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It’s a national story. Last month, a group of 11 women (10 of whom are black) were escorted off the Napa Valley Wine Train, allegedly for loud and obnoxious behavior that elicited complaints from other passengers. Today, they are suing the Wine Train for $11 million alleging discrimination.
The women were members of a book club who saw were simply having a good time. Been there; done that!
Apparently, on more than one occasion, Wine Train staff asked the women to tone it down but their response, as reported in the Napa Valley Register was, “we thought the purpose of the Wine Train was to have a good time and enjoy being with a large group.”
Club member Lisa Johnson continued: “No one told us of any noise ordinance. If you get a group of 11 women talking and laughing, it’s going to be loud. One passenger nearby said, ‘Well, this is not a bar.’ We reacted, ‘Yes, it is a bar, a bar on wheels.'”
Let’s stipulate that my guess is I’m more experienced than these women in being asked to leave the premises of various establishments due to excessive, obnoxious behavior. And I’m neither black, nor a woman.
During my misspent youth, I ran with a loud, obnoxious crowd. Fueled by alcohol, we partied hearty, and often drank too much and laughed too loud. We thought we were funny. Others didn’t. In the eyes of other patrons in the establishments we invaded, we were obnoxious boors — and they were right.
But like the women on the train, we meant no harm. We were simply oblivious to the discomfort we were causing others. When old friends get together, be they footballers, rugby players, Cal alumni, colleagues from work, or members of a cherished book club, when alcohol is involved and camaraderie de rigueur, the decibel level tends to rise.
And the offenders (like moi) are generally oblivious to their boorish behavior.
As a creative director in advertising in the 1970s (think “Mad Men” but with more sex, drugs, and drinking) we were asked to leave elegant restaurants and dive bars as well. I remember ex-“Tonight Show” gag writer Ed Heistand telling the maître d’ at the posh Bel Air Bar and Grill in Beverly Hills, “We’ve been thrown out of better joints than this.”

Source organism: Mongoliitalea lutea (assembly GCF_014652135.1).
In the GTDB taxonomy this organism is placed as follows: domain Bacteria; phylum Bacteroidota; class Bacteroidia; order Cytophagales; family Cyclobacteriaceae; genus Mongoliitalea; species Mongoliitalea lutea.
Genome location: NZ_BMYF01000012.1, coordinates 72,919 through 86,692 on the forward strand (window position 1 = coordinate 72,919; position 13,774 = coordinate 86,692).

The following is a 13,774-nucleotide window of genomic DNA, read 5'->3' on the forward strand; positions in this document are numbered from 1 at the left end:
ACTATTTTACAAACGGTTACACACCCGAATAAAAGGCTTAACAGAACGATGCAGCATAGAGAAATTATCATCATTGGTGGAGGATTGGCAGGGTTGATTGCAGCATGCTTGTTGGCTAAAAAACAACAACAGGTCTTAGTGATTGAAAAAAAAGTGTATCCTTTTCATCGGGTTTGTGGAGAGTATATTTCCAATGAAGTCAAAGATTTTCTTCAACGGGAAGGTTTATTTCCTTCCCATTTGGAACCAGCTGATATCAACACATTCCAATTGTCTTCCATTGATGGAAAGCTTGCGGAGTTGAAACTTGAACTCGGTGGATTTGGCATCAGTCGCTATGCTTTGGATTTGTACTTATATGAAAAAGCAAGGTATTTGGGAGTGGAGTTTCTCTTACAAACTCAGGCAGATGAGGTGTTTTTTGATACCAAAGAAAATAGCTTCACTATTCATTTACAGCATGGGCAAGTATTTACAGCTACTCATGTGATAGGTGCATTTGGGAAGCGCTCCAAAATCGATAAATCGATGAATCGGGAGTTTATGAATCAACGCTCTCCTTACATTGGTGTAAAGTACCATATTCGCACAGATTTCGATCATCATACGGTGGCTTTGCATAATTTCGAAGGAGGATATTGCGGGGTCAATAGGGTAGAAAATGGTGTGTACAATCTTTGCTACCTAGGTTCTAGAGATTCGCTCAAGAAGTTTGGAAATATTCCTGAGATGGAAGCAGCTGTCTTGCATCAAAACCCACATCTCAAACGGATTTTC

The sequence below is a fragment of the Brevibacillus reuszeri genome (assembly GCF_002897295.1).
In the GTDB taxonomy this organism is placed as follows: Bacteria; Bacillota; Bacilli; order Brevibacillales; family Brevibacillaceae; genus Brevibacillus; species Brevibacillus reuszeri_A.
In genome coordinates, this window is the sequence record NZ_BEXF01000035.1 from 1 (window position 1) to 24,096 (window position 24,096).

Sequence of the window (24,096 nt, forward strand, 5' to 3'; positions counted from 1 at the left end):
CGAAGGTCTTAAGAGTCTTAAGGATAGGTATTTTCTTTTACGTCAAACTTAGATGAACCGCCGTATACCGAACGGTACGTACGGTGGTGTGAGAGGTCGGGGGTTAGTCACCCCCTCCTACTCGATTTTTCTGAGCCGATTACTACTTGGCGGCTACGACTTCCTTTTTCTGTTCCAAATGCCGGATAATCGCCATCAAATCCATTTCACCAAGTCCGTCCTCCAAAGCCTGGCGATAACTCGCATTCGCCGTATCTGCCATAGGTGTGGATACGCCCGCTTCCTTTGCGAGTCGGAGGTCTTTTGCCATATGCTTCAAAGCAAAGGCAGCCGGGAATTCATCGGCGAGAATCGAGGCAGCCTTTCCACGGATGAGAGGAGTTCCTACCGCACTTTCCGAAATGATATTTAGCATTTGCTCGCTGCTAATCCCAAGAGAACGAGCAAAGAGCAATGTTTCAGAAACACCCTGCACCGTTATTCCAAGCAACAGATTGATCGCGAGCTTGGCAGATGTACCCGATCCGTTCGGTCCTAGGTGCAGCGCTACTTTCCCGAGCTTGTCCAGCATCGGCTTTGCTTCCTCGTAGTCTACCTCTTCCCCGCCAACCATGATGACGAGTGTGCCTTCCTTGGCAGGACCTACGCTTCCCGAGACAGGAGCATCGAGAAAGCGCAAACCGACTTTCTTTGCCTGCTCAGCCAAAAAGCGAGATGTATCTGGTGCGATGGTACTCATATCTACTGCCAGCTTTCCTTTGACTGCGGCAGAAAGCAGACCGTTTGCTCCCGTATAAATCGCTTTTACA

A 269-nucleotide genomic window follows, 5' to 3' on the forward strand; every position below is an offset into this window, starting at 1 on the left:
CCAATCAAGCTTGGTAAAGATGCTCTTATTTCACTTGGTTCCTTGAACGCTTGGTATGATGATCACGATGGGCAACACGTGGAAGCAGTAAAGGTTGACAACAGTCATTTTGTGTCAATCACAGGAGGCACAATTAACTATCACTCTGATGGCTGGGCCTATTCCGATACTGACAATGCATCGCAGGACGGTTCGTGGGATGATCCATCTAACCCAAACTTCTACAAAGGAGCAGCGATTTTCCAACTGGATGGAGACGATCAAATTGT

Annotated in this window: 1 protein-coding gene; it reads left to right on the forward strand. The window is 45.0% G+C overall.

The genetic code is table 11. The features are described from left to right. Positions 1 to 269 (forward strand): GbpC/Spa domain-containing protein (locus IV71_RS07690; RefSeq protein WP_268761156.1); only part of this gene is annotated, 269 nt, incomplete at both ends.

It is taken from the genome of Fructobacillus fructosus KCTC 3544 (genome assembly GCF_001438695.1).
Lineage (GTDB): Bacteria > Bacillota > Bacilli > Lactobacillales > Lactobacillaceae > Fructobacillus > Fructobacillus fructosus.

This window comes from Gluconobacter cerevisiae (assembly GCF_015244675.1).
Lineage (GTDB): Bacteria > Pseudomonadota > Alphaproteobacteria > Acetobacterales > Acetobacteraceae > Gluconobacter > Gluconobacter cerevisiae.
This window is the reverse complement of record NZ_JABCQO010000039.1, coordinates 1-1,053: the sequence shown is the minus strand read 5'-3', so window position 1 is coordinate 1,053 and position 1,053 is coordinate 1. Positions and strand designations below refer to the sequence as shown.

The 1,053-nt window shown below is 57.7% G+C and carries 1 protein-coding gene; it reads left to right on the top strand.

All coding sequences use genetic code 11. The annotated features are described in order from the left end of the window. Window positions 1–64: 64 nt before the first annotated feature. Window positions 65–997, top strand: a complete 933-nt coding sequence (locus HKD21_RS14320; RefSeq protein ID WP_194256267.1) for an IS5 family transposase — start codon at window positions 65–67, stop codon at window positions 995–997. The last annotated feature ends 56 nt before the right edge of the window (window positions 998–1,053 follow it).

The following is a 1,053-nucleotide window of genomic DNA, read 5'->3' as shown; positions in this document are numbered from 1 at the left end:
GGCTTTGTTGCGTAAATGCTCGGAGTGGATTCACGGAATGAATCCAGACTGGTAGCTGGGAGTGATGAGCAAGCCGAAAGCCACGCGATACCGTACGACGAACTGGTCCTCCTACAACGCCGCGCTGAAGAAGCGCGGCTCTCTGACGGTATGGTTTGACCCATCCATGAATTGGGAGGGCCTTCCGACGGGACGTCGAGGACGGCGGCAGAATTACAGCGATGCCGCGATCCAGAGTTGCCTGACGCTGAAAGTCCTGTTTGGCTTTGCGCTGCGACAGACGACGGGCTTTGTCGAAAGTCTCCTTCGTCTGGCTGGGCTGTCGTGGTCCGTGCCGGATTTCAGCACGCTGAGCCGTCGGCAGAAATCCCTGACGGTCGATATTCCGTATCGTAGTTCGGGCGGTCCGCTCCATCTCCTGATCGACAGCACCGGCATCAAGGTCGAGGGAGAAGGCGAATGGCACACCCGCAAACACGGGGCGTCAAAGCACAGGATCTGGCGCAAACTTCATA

Shooting commercials in Los Angeles meant lots of early morning calls after late-night revelry. The late comedian Bob Ridgley would entertain us for hours with loud ad-libbed obscene songs, mocking the sugary musicals of the ’50s. Not something one would want to hear while sipping a bottle of Harlan Estate at the next table.
Standing up and singing the Cal drinking song in crowded restaurants was hardly a crowdpleaser — to others. For six years in a row, a group of us traveled to Super Bowls, and four times out of the six we were visited by police. Two officers, probably hotel security, left us alone after a former Green Bay linebacker answered the door and told them he would take their guns and put them where the sun don’t shine, before he slammed it in their face.
Was that me hiding in a “false ceiling” as police raided Johnny Walker’s bar during a noisy bachelor party in Dallas? Don’t tell the kids.
Our Croix de Guerre was when the Beverly Hills Hotel told us that Bungalow No. 9 had the dubious distinction of receiving more complaints than any room in the history of the hotel. (And to think, burning the dresser drawers in the fireplace seemed like such a good idea at the time.) Booze, even on the Wine Train, tends to cloud one’s perspective.
I might also add, that despite my dubious record, that when I am dining with family or friends and some bachelorette party or frat boy group is rowdy and out of order, I am the first one to either confront them or ask the maître d’ to do so.
The Wine Train is in the business of catering to paying customers, and they are trained not to offend. Remember, they throw at least a party a month off that “bar on wheels” and not many are black. Rudeness (however unintentional) was involved here — not racism. Ms. Johnson said it herself: “If you get a group of 11 women talking and laughing, it’s going to be loud.”
Who is racist is all the bloggers and commentators who accused the Wine Train of inappropriate behavior. These women are black, so they should not held to the same standards as others when out in public? How patronizing, how condescending, and how abjectly racist is that attitude? Are these commentators implying that because these woman are black, they don’t know any better? Now that’s racist!
As to the fact that one woman was 85 years old, my only comment is, “You go, girl.”
At 67, should the good Lord grant me an additional 18 years on this earth so I can match that gal, and I find myself being escorted out by a group of policemen for being drunk and rowdy, I promise I will go to confession the next day. When my priest asks why I’m telling him, I’ll respond (with the old joke), “Telling you? I’m telling everybody!”Published in